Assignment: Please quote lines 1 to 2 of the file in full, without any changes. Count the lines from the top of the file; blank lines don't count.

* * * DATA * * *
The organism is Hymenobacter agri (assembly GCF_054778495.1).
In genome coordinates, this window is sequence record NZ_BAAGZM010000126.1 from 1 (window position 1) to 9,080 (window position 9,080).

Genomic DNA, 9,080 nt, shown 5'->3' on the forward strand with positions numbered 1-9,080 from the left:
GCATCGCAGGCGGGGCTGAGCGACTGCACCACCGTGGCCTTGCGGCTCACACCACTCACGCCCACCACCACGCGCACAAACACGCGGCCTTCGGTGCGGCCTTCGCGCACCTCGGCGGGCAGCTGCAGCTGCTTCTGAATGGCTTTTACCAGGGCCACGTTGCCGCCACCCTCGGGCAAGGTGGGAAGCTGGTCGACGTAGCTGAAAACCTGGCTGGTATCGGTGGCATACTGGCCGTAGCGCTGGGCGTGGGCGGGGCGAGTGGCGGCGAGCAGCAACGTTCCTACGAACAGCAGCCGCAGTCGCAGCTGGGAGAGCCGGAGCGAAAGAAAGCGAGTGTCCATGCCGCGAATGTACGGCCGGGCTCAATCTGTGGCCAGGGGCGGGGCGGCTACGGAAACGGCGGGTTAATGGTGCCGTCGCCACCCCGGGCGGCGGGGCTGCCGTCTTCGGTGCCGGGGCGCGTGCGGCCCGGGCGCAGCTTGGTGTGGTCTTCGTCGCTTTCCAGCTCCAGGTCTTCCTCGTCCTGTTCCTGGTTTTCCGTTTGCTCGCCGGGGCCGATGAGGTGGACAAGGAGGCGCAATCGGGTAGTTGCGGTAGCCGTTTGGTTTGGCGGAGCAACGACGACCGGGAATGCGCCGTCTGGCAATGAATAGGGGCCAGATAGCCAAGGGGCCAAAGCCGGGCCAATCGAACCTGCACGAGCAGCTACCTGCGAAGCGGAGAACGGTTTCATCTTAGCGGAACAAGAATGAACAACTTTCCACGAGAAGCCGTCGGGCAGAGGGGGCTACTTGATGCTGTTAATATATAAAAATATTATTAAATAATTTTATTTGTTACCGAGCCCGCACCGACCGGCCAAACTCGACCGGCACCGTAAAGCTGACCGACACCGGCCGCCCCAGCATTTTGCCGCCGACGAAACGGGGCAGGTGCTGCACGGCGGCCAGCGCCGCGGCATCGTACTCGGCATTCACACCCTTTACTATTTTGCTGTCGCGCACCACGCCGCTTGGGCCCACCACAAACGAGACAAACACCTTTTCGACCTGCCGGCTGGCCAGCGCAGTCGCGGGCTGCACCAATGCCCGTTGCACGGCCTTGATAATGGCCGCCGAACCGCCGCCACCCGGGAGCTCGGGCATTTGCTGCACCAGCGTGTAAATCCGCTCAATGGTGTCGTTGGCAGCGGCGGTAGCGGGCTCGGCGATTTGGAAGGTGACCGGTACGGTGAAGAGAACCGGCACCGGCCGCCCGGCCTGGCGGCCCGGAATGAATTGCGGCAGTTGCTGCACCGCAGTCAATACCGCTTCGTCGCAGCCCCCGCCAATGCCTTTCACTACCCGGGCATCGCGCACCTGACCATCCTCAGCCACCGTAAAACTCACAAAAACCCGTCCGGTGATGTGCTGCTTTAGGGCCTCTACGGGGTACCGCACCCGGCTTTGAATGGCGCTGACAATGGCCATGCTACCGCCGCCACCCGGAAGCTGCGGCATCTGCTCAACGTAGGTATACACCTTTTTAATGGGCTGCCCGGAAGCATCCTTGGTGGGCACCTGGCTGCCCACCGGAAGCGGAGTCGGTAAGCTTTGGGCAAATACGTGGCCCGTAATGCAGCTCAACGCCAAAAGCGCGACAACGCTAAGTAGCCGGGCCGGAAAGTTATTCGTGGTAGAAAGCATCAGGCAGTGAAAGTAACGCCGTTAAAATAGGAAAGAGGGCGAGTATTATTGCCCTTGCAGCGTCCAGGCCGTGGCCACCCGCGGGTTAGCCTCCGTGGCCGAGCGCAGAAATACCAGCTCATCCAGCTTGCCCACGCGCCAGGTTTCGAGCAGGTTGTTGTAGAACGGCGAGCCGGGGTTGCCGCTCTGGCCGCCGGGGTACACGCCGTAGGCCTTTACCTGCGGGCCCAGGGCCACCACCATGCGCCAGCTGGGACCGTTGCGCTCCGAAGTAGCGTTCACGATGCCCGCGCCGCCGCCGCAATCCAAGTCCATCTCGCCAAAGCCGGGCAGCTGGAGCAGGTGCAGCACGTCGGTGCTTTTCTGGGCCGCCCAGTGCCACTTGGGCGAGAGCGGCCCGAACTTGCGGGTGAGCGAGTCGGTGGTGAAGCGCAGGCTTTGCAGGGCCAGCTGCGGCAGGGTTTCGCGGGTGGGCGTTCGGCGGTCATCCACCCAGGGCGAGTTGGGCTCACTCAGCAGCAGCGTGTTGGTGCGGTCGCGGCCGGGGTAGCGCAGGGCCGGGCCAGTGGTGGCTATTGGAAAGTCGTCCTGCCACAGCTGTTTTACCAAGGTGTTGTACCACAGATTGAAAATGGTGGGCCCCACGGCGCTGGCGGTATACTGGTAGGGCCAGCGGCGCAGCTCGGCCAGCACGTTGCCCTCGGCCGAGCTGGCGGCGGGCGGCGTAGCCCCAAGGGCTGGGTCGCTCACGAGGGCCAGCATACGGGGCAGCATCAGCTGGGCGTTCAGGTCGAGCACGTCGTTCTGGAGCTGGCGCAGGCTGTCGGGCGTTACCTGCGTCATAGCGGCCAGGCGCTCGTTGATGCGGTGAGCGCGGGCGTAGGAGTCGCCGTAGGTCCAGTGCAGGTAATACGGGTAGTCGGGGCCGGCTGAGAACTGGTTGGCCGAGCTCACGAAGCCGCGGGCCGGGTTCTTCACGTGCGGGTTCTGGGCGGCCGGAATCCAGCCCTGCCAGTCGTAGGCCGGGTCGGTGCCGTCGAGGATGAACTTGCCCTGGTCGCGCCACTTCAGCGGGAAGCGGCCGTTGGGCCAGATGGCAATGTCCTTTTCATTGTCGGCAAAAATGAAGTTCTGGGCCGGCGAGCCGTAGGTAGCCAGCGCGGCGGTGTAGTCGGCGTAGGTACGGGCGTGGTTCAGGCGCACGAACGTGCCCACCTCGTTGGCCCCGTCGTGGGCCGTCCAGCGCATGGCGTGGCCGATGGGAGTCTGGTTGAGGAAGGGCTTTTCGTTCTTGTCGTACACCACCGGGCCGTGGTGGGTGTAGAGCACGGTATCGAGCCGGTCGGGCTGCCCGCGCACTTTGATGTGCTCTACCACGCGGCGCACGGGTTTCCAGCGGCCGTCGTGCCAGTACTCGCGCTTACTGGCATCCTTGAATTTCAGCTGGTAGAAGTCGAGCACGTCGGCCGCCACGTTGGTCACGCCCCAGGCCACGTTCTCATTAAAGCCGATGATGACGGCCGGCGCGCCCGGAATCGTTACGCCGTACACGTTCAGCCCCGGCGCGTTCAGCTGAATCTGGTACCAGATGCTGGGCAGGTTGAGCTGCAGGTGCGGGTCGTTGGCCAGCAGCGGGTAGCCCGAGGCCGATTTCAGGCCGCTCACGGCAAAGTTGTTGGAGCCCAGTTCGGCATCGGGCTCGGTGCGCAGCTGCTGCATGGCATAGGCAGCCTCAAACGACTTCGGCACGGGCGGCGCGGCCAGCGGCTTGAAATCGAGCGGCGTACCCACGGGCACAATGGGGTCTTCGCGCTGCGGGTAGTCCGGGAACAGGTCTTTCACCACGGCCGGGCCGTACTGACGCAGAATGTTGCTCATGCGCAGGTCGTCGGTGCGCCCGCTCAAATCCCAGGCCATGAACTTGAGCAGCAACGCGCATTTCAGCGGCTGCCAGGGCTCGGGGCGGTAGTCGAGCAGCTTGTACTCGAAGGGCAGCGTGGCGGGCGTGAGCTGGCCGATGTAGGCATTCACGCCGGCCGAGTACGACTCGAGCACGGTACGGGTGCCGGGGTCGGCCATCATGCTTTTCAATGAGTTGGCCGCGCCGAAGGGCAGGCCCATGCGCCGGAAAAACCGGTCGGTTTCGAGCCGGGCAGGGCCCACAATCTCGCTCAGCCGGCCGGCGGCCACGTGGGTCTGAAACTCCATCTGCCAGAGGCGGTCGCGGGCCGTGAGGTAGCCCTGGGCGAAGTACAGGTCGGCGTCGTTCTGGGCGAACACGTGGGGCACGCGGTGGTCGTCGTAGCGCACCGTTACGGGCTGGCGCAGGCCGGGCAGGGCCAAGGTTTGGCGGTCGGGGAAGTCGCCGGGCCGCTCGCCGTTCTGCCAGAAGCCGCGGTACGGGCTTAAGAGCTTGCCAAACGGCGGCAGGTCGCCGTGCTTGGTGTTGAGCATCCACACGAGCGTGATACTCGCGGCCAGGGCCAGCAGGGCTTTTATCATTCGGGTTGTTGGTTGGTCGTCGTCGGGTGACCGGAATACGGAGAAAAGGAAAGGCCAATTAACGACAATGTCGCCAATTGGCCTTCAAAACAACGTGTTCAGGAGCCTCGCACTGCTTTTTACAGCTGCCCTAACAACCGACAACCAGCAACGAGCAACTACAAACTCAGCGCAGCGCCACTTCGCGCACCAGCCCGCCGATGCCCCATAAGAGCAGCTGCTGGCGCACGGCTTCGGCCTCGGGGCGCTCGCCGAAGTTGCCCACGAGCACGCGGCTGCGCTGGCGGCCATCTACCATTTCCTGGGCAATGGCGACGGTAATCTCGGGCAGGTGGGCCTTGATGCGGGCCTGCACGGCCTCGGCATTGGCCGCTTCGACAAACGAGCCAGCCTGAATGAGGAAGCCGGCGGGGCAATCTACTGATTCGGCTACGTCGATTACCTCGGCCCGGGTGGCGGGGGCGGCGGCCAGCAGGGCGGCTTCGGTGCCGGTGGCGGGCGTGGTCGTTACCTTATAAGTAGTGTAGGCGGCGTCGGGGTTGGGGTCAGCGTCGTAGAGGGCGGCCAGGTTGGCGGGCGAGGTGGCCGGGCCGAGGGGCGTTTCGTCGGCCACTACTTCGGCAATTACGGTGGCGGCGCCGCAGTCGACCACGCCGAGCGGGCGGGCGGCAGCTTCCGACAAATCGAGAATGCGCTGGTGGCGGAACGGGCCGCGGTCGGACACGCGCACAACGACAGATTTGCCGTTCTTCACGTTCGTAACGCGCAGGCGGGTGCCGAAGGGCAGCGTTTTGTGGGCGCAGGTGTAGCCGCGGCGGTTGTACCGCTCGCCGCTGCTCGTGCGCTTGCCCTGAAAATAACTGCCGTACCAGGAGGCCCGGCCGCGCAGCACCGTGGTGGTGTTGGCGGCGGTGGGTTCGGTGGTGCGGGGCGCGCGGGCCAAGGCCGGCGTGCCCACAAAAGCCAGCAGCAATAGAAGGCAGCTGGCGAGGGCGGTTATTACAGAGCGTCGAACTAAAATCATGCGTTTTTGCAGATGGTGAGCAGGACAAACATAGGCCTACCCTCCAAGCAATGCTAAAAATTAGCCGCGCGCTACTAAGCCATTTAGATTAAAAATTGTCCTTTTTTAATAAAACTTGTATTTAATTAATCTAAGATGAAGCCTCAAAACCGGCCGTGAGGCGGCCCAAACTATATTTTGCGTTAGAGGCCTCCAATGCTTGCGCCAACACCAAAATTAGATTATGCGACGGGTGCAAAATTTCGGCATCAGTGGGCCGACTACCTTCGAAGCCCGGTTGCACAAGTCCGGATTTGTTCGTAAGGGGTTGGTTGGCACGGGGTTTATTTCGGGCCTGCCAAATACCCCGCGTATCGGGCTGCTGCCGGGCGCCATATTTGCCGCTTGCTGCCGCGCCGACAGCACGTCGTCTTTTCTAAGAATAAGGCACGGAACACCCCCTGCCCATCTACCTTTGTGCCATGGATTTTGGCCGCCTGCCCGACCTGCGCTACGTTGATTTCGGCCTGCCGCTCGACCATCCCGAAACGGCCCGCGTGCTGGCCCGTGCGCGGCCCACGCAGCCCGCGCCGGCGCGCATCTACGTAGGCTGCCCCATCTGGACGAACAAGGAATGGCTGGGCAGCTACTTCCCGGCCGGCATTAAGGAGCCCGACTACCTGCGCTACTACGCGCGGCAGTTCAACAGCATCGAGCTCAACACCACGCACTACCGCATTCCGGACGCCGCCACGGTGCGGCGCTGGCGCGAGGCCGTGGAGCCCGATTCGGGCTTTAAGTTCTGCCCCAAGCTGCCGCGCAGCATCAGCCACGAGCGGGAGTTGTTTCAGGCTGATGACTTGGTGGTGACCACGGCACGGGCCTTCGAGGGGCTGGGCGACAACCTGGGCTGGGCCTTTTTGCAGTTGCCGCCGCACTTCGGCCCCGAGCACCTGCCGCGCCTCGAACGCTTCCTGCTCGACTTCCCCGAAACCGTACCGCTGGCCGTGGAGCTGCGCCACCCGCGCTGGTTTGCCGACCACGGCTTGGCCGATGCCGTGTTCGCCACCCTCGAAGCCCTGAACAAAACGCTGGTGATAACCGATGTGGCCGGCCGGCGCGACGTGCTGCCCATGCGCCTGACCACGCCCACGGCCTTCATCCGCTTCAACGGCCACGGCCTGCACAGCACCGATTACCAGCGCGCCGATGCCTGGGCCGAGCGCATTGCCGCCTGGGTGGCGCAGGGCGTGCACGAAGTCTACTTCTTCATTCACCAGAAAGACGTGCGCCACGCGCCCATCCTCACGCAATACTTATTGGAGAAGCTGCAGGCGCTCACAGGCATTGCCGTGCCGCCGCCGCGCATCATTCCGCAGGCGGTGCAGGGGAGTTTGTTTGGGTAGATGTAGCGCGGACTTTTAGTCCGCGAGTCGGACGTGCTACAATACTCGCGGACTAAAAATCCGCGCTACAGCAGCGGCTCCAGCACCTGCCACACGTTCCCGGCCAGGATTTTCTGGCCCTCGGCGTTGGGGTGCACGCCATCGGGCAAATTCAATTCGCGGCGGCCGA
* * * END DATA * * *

The organism is Hymenobacter agri (assembly GCF_054778495.1).
In genome coordinates, this window is sequence record NZ_BAAGZM010000126.1 from 1 (window position 1) to 9,080 (window position 9,080).